So many readers were alarmed by the very mention of the National Animal ID System (NAIS) in our February article about microchips that we decided they needed more facts. We went straight to the horse’s mouth, which, in this case, is Amy Mann. Mann is the director of Health and Regulatory Affairs for the American Horse Council in Washington, D.C. She is also the chair for the Equine Species Working Group (ESWG), which was formed by the horse industry to give recommendations to the USDA about horses and NAIS.
People on the ESWG include representatives from groups such as the American Saddlebred Association, the National Cutting Horse Association, the Palomino Horse Breeders of America, and the American Association of Equine Practitioners. You can view the full list at http://animalid.aphis.usda.gov/nais/audiences/horses/equineworkgroup.shtml.
Mann acknowledges there is tremendous misunderstanding about the NAIS, which was originally formed to track livestock in the case of a disease outbreak or a bioterrorist attack. The ESWG, in turn, was formed so the horse industry wasn’t lumped in with cattle and pigs. There are about nine million horses in the United States, and a percentage of those move every weekend. So one horse can have a tremendous number of movements in a lifetime, which is different from food animals, that often only move from the farm on which they were born to slaughter.
Mann emphasizes that the ability to trace back animals is nothing new. It’s done every day. When officials find a case of vesticular stomatitis, for example, they do a traceback, trying to find where the horse has been and what horses he has had contact with.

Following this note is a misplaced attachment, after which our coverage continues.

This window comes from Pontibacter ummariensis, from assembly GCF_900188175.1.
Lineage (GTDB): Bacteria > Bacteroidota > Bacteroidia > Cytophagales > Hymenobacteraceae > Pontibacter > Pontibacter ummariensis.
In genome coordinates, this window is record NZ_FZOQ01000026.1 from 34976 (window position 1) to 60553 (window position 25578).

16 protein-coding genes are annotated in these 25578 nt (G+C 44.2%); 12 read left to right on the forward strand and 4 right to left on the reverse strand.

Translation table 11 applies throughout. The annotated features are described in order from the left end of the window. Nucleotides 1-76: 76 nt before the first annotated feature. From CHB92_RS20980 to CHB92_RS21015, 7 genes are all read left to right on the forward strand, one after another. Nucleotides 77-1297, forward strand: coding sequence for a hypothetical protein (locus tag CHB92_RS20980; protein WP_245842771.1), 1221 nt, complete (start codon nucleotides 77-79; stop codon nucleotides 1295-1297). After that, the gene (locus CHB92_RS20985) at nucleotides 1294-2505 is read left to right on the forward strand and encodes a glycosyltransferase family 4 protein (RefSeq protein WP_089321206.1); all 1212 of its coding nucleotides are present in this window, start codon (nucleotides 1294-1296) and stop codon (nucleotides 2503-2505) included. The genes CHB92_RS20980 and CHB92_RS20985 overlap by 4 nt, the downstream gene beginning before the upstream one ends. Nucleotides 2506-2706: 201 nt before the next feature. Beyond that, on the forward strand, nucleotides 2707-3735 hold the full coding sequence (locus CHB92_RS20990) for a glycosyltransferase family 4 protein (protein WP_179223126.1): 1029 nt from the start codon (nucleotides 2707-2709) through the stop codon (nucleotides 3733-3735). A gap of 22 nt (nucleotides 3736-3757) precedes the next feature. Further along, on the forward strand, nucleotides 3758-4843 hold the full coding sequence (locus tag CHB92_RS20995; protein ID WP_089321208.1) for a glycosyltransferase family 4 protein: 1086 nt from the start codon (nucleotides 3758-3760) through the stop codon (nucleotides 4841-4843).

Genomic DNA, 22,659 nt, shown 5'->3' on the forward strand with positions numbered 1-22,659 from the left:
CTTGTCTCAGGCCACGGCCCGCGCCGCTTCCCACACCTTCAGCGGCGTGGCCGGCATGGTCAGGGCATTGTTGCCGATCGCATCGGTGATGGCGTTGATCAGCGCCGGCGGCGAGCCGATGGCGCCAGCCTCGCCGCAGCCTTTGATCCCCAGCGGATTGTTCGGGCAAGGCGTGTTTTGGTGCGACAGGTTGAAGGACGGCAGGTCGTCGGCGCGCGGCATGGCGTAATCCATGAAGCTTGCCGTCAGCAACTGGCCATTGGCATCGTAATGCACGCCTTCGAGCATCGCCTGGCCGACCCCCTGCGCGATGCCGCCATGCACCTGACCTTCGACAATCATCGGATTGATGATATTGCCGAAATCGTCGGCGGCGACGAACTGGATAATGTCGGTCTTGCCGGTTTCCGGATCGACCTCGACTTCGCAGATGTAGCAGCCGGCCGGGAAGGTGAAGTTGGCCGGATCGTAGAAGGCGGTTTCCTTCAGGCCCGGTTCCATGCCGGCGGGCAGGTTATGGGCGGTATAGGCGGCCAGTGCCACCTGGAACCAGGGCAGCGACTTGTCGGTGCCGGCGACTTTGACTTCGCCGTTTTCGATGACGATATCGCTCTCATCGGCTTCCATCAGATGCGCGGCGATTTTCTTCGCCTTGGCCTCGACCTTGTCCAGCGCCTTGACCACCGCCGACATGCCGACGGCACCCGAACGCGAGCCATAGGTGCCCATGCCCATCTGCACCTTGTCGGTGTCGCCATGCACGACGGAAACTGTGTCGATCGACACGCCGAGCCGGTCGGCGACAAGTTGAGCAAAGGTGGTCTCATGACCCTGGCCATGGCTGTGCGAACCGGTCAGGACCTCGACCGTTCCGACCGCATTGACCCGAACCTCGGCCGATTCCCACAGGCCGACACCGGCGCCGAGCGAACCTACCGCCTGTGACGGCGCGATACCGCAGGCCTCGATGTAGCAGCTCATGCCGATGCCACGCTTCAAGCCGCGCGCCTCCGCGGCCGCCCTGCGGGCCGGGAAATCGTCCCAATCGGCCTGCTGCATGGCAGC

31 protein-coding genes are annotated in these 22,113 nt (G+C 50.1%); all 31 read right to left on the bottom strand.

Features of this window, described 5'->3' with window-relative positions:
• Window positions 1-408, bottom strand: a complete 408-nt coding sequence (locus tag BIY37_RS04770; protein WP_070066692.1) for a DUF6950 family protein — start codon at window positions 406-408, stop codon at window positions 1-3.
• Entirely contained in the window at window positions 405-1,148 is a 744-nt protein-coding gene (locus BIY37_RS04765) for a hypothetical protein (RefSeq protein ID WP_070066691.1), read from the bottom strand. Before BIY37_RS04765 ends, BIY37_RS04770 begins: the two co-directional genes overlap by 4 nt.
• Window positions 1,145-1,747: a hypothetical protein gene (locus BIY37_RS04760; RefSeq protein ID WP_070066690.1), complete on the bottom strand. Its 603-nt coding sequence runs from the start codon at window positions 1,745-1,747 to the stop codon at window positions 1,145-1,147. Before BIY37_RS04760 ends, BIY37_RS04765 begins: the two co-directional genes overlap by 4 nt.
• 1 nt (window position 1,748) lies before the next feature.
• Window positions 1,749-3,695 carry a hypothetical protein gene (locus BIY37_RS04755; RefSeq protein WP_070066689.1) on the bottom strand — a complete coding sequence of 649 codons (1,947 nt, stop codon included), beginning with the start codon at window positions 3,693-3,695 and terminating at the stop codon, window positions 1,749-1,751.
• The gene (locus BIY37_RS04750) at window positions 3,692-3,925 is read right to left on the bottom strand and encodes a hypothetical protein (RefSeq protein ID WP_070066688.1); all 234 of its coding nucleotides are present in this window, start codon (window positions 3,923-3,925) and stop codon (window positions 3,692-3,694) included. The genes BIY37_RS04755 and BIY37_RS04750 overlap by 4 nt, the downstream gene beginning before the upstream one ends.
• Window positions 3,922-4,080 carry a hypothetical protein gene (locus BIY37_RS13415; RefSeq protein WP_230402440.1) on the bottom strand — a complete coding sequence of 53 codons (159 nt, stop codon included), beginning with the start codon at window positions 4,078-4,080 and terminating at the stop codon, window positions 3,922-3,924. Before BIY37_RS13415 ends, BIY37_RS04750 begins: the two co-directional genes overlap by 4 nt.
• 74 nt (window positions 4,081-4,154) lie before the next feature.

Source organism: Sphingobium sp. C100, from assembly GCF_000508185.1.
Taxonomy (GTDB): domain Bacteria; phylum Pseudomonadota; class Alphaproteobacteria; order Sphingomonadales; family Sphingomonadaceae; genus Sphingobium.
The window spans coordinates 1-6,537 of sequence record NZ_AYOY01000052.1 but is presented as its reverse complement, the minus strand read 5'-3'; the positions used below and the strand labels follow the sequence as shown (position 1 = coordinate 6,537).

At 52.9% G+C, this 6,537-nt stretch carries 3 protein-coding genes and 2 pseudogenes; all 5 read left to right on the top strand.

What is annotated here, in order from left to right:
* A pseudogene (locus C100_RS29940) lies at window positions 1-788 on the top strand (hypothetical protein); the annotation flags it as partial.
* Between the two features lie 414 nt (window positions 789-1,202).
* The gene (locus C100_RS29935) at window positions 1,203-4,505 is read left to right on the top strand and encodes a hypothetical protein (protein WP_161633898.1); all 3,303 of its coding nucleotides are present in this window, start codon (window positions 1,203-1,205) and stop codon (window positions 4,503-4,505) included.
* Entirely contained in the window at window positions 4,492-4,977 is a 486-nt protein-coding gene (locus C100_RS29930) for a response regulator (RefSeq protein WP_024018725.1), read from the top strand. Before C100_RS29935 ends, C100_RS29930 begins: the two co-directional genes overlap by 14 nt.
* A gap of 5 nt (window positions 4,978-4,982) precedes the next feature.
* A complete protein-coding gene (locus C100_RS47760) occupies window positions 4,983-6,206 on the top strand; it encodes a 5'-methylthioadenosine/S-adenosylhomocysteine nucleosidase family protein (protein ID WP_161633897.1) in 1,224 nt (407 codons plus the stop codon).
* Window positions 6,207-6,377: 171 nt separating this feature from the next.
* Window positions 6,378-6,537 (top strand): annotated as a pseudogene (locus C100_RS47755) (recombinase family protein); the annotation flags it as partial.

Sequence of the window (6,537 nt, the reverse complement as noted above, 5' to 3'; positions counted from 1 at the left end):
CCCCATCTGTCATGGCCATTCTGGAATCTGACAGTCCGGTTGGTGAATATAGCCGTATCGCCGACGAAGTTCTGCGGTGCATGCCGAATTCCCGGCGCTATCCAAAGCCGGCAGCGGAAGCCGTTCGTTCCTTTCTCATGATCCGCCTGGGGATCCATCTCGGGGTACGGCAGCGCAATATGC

Recently, because of an outbreak of equine herpes at two Maryland racetracks, New York and West Virginia were not accepting any horses at all from Maryland. Let’s say you were a Marylander trying to sell your draft horse in New York. Although you know your draft horse was nowhere near any racetrack, you would have been out of luck while the quarantine was in place, even if you lived hundreds of miles from where the disease was found. With an identification system, Mann says, you would be able to prove your horse had been nowhere near the tracks and take the horse into New York.
Here are Mann’s answers to some of the main questions:
1. Will I be forced to microchip my horse' When'
Right now, there is no legislation about microchipping horses. The NAIS is currently a voluntary program. Drafts of it recommend that every horse be chipped by 2009, but that date has been moved forward several times.
2. I am opposed to the NAIS. Who can I tell'
Your breed or sport organization probably has a representative on the case. To see a list of names, go to www.horsecouncil.org/equineid.htm. This will take you to the Equine Species Working Group page and will help you find whom you should contact. Also, see the USDA’s NAIS page at http://animalid.aphis.usda.gov/nais/index.shtml. You can send email to firstname.lastname@example.org to express your concerns.
3. My horse already has a microchip. Will I need to get a new one if the NAIS becomes law'
No. The legislation will grandfather in older 125 kH chips, even though it does look like the ISO (134 kH) chip may eventually become standard. Horses with older chips will have their chip number linked to a registration number with the same number of digits that the ISO chip has, so they will not have to be rechipped.
4. If the NAIS becomes law, will I have to tell the government every time I go trail riding off my farm'
No. People taking their horses across state borders might have to have their horses scanned when they reach their destination or something like that. But these are the concerns ESWG is discussing with the NAIS committee.